YES by Beatrice Ekwa Ekoko
All around the world, since time immemorial, mothers have been safely sleeping with their babies, either in the bed with them (bed sharing), or within arm’s length, such as in a bassinet or basket (co-sleeping).
Parents are being advised by government health departments not to practise bed sharing because of the risk of Sudden Infant Death Syndrome (SIDS) or suffocation, yet an increasing number of parents continue the practice. With good reason: sleeping with baby, especially if you’re breastfeeding, is beneficial to the baby’s physiological and emotional development. When breastfeeding (which helps prevent SIDS) at night, a mother has ready access to baby.
Researchers such as world-renowned sleep expert James McKenna and attachment parenting guru Dr. William Sears, say bed sharing teaches babies how to rouse themselves. The inability to do so is linked with SIDS. They are also more likely to sleep on their backs – the most significant prevention of SIDS – in order to nurse more easily at night.
Attachment parenting coach Brandie Hatfield of Toronto says bed sharing supports the best possible attachment bond, alongside breastfeeding. “Nighttime can be a vulnerable time, and bed sharing supports emotional regulation and attachment, as well as developing your own flexibility,” Brandie says. “The young child learns that they matter, that they are safe; they can count on their parents. This creates a healthy belief system that will stay with them all their lives.”
But be safe. Baby Center Canada advises that before taking baby to bed with you, make sure your mattress is firm to prevent suffocation. If your bed has a frame, a headboard or is against a wall, make sure the mattress fits tightly so baby can’t fall into the gap. Keep bedding light, especially for infants under a year old. Never co-sleep on a sofa or waterbed and don’t put baby to sleep on a pillow. Don’t allow toddlers or intoxicated partners to sleep near the baby, and don’t smoke. And finally, don’t leave a baby on the bed unattended.
NO by Astrid Van Den Broek:
But that was then. Now that I’ve been slumbering with little ones for a decade (my daughter is 10 and my son is seven), I realize I forgot to plan an exit strategy. If I knew it was going to be hard to break them of the co-sleeping habit, I wouldn’t have started.
Every once in awhile, out of frustration, I banish them from the bed because – here’s the big reveal – I don’t actually sleep well with them in the bed. And they don’t log a solid eight hours either, leaving the entire household cranky. So on those nights, I play defence with my bed, blocking children from entering or intercepting a runner sprinting down the hall to my room.
In response, my twosome have formed their own co-sleeping club. Even though they each have their own room, they choose to share my daughter’s bunk bed and more often than not, double mattress because, I suspect, they need the feel of a warm body next to them.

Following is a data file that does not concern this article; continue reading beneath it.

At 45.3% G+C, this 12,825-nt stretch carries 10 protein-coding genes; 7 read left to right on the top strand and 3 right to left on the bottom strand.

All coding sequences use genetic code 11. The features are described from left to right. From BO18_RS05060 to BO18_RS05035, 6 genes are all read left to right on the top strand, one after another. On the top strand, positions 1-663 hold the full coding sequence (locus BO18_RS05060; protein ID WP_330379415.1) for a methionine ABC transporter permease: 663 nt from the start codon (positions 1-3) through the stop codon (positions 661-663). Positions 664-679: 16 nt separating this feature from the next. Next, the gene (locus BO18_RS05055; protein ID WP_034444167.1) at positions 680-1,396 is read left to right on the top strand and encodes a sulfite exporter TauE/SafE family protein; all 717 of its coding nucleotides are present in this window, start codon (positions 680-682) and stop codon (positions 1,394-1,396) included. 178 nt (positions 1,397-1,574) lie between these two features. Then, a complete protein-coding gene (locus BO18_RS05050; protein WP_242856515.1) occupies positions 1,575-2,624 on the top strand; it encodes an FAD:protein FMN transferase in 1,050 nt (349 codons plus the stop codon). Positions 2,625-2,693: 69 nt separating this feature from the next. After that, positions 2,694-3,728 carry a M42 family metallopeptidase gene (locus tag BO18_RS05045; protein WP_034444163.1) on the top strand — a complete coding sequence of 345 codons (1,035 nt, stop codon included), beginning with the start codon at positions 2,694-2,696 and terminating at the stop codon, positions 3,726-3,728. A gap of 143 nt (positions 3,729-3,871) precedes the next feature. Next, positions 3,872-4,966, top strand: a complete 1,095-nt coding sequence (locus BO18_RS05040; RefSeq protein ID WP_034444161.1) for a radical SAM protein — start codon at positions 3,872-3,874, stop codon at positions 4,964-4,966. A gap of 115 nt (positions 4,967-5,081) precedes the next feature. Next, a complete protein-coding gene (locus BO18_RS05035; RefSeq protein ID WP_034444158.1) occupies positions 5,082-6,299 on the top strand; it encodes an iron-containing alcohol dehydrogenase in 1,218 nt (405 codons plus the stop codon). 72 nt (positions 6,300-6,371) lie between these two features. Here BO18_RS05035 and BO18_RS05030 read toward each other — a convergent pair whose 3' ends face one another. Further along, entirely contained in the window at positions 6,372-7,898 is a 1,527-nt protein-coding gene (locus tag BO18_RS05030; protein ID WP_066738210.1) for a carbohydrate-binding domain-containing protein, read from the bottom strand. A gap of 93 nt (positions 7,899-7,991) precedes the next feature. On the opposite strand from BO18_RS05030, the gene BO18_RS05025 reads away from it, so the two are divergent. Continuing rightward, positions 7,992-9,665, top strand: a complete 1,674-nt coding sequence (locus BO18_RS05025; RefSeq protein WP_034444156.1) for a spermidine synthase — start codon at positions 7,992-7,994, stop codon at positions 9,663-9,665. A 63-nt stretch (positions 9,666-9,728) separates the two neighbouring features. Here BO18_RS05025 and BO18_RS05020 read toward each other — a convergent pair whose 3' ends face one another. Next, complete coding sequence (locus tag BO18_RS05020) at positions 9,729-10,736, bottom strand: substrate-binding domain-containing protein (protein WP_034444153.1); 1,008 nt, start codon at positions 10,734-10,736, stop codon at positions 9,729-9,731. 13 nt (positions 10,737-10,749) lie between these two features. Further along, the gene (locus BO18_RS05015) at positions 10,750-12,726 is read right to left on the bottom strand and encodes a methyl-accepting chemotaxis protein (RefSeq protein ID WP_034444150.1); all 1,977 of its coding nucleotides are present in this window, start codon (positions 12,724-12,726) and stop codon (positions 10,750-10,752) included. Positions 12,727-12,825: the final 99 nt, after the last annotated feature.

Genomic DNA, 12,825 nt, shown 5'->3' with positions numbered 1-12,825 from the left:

There’s even a nickname for parents like us: “reactive co-sleepers”. According to Bowling Green State University’s Center for Family and Demographic Research’s 2014 study, Musical Beds: The “Typical” Night of Parents and Children Who Co-Sleep, “some co-sleeping parents see sleeping with their children a part of their lifestyle, other parents co-sleep as a result of prioritizing the short-term goal of meeting the family’s daily need for sleep over the long-term goal of their desire for their children to sleep independently.”
And now I wonder: what have I done? I’ve got a daughter who is sleeping over at friends’ houses with increasing frequency and eyeing week-long sleep away camps. My son is asking for sleepovers. But all of this nighttime behaviour at my house leaves me asking: do they even know how to sleep alone?
Dr. Nicky Cohen, clinical psychologist and sleep expert, weighs in:
Just because the practice of bed sharing is widespread across cultures and centuries does not make it safe and does not warrant endorsement by medical communities.
Some believe bed sharing increases bonding and attachment. While such theories exist, there is no supporting research. In fact, research shows that parents report greater bonding and attachment when their children sleep well independently.
Large population-based studies across different countries have similarly highlighted unsafe sleeping environments as leading to an increased risk of unexpected deaths in children under two years of age. According to The Canadian Paediatric Society (CPS), “when infants sleep in their own crib, they are significantly safer than when they bed share.” CPS states that infants should sleep in a crib for all periods of sleep.
Research shows that many parents and children who bed share do not sleep through the night. Children often go to bed too late and may wake early, in keeping with their parents’ schedule. This insufficient and poor quality sleep can negatively impact mood, behaviour, learning and concentration. Bed sharing also interferes with a child acquiring the necessary life-long learned skills of falling asleep, and returning to sleep, independently.
Originally published in ParentsCanada magazine, February 2015.